[00:05:48.250] – Dr. Catharina Hartman: As an explanation, we say that over 200, very few papers, it could also have been 300, because that is also true. But it is just the way of saying I am a scientist who is very actively contributing. It’s certainly not the case that all those 200 or 300 have my personal signature there. Yes, I contributed to more than 200, 300 papers, and that is how we do it these days. So we work in groups. So we try to work together and then every scientist has a small contribution. The other comment I want to make that all papers are, of course, small pieces of the big puzzle, as to why some people are more vulnerable to develop mental health problems and others are not, and why some have a higher chance to have a beneficial course even though they have a mental disorder. That as others become sicker and sicker, that is the main question that we are looking at.
[00:06:43.210] This is bit by bit by bit by bit. So that said, when I think about important papers my PhD time, for example. I was very much focusing on measurements of child psychiatric disorders and how we can differentiate with the best possible signs and symptoms between different child psychiatric disorders.
[00:07:03.820] That is still very important, even though that is more than like 30 years ago. Measurement is almost everything. If we cannot assess syndromes, then you get messy results. Here the cross-diagnostic theme and that is actually I guess that will be important to emphasise. I was in the opportunity to already work on different disorders very early back then, through this measurement thing because it’s very good that you have the overview of what is going on in other psychiatric disorders and with measurements. If you have each group, one group is working on depression, the other is on anxiety, and you will get overlapping measures.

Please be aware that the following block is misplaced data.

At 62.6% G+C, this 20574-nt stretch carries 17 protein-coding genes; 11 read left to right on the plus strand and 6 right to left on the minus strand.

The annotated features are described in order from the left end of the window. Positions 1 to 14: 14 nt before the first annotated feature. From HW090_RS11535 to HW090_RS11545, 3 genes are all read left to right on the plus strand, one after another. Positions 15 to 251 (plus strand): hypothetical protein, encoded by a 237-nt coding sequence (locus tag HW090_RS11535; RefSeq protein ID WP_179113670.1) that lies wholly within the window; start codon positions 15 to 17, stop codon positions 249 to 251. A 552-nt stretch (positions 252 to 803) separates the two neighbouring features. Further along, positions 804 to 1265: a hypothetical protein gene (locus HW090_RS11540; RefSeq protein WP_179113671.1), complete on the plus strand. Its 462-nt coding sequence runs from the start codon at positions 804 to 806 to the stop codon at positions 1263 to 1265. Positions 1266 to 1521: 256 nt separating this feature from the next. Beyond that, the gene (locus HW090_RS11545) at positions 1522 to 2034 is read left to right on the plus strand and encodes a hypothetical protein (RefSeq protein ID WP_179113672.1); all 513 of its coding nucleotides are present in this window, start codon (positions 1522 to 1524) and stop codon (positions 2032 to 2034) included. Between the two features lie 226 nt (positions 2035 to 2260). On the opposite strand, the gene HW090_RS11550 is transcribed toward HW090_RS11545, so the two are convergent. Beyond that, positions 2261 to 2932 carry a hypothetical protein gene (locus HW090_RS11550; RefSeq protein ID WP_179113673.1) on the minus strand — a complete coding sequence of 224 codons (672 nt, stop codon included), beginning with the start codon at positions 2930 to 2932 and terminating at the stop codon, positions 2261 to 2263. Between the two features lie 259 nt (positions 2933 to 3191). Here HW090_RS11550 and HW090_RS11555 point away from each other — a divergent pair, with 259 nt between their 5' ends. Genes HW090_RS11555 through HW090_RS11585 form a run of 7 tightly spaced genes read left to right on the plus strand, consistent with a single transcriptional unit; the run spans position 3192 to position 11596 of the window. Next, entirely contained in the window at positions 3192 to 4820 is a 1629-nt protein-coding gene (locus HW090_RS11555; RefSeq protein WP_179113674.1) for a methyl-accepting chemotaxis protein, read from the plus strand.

[00:07:45.380] The anxiety group will develop a measure of anxiety that accidentally also have some depression symptoms in them and so on. So just as an example of the PhD time, very important to have good measures that differentiate the symptoms that we want to know all about. My post doc was on anxiety and depression very much and there again the cross-diagnostic thing that’s very important. So we did studies on the transference from parents to children. The parents had anxiety disorders or mood disorders, so maybe depression, [inaudible]. We wrote a lot about the risk, the high risk of offspring and also that this is not a one-to-one relation.